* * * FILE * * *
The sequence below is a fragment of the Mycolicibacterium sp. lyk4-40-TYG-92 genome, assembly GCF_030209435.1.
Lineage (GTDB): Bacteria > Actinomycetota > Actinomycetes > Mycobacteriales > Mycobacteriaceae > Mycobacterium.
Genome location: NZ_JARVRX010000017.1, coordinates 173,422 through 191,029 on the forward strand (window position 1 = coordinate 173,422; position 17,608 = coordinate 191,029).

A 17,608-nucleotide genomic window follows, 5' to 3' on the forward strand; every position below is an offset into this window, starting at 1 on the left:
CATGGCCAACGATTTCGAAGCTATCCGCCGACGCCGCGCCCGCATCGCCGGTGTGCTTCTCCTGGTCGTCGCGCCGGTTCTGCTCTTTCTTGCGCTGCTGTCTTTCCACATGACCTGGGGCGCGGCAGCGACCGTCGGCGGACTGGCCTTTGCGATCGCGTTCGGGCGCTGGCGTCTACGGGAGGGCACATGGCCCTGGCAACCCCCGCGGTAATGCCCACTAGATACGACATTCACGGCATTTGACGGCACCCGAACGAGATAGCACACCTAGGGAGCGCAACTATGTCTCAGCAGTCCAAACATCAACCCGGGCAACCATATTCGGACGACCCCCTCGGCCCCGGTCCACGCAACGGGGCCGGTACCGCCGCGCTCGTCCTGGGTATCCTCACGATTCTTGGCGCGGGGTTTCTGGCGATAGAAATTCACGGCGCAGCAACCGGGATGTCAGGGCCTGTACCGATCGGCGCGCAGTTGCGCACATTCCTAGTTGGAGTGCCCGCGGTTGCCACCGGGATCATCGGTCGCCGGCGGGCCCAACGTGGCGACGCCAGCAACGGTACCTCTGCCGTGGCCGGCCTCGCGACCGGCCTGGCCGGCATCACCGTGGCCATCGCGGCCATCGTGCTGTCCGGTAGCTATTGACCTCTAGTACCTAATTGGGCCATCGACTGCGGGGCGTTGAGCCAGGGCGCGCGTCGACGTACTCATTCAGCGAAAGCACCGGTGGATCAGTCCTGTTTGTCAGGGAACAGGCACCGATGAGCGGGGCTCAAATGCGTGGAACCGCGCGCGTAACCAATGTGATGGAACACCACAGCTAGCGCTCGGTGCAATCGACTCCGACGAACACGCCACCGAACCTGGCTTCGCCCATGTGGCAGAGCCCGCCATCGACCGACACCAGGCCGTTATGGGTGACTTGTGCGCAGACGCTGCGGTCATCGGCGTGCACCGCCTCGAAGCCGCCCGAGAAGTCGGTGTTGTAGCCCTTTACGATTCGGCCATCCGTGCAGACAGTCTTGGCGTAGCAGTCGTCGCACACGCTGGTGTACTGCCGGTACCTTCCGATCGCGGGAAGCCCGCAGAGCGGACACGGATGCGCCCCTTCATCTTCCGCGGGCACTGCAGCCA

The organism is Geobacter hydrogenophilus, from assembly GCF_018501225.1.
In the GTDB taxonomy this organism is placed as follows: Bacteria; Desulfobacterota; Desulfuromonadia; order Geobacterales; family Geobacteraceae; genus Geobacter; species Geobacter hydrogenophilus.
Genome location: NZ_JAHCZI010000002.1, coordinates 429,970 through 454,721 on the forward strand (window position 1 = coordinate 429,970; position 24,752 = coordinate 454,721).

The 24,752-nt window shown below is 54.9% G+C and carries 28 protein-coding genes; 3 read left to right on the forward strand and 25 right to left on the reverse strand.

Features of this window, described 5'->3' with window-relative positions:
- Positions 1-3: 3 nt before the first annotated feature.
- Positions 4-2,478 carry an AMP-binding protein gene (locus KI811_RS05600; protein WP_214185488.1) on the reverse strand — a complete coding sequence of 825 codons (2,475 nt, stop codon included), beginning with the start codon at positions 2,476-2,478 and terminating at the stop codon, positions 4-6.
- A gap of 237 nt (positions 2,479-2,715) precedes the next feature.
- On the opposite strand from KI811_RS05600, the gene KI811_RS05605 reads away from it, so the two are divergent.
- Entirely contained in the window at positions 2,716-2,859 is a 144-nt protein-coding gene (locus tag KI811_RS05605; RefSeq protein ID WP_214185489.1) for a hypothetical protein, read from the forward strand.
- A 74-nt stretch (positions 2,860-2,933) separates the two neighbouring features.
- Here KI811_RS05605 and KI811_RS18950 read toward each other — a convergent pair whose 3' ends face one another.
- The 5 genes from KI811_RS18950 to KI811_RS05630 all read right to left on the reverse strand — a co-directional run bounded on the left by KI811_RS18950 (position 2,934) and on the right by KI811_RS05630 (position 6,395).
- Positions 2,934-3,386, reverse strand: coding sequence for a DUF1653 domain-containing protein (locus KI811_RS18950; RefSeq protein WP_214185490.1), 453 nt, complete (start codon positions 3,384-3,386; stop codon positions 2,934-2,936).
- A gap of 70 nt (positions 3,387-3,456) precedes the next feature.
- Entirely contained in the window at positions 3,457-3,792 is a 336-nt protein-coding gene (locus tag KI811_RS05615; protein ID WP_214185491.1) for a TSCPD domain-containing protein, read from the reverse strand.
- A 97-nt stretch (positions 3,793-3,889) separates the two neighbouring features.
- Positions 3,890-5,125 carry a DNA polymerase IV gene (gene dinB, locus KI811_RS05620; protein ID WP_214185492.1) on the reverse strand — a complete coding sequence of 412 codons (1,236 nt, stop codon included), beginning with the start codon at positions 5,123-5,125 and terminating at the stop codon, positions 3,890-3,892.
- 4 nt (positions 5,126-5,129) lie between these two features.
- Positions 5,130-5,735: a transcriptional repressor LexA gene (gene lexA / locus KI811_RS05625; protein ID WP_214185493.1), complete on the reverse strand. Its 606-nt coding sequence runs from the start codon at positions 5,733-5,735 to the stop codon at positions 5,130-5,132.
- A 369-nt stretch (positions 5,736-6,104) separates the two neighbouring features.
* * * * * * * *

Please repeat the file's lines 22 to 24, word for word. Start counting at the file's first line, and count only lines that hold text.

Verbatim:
- A 97-nt stretch (positions 3,793-3,889) separates the two neighbouring features.
- Positions 3,890-5,125 carry a DNA polymerase IV gene (gene dinB, locus KI811_RS05620; protein ID WP_214185492.1) on the reverse strand — a complete coding sequence of 412 codons (1,236 nt, stop codon included), beginning with the start codon at positions 5,123-5,125 and terminating at the stop codon, positions 3,890-3,892.
- 4 nt (positions 5,126-5,129) lie between these two features.